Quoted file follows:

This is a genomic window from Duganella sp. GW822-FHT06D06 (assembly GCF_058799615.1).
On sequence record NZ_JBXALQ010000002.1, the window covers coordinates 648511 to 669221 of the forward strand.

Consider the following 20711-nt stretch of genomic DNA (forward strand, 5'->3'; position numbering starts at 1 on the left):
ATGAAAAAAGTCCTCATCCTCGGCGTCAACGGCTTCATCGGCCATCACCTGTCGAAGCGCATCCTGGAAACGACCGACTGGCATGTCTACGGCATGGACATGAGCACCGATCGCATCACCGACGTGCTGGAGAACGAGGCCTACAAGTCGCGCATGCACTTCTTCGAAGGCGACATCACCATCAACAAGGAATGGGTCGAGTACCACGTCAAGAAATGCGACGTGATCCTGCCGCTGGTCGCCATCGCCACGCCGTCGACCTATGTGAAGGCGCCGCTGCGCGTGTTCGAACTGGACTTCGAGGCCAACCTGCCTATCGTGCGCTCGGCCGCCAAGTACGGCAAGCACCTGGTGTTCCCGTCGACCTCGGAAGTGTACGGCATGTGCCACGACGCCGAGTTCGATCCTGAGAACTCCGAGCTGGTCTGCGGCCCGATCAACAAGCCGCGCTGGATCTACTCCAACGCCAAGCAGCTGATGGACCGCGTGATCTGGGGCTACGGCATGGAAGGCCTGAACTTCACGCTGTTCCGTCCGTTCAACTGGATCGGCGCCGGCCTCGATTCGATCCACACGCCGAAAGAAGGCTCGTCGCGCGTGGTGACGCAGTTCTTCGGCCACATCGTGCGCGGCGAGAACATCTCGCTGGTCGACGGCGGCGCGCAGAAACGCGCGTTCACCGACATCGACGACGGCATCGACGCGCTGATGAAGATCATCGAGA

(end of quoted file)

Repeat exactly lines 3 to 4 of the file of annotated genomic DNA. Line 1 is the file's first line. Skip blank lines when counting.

Consider the following 20711-nt stretch of genomic DNA (forward strand, 5'->3'; position numbering starts at 1 on the left):
ATGAAAAAAGTCCTCATCCTCGGCGTCAACGGCTTCATCGGCCATCACCTGTCGAAGCGCATCCTGGAAACGACCGACTGGCATGTCTACGGCATGGACATGAGCACCGATCGCATCACCGACGTGCTGGAGAACGAGGCCTACAAGTCGCGCATGCACTTCTTCGAAGGCGACATCACCATCAACAAGGAATGGGTCGAGTACCACGTCAAGAAATGCGACGTGATCCTGCCGCTGGTCGCCATCGCCACGCCGTCGACCTATGTGAAGGCGCCGCTGCGCGTGTTCGAACTGGACTTCGAGGCCAACCTGCCTATCGTGCGCTCGGCCGCCAAGTACGGCAAGCACCTGGTGTTCCCGTCGACCTCGGAAGTGTACGGCATGTGCCACGACGCCGAGTTCGATCCTGAGAACTCCGAGCTGGTCTGCGGCCCGATCAACAAGCCGCGCTGGATCTACTCCAACGCCAAGCAGCTGATGGACCGCGTGATCTGGGGCTACGGCATGGAAGGCCTGAACTTCACGCTGTTCCGTCCGTTCAACTGGATCGGCGCCGGCCTCGATTCGATCCACACGCCGAAAGAAGGCTCGTCGCGCGTGGTGACGCAGTTCTTCGGCCACATCGTGCGCGGCGAGAACATCTCGCTGGTCGACGGCGGCGCGCAGAAACGCGCGTTCACCGACATCGACGACGGCATCGACGCGCTGATGAAGATCATCGAGA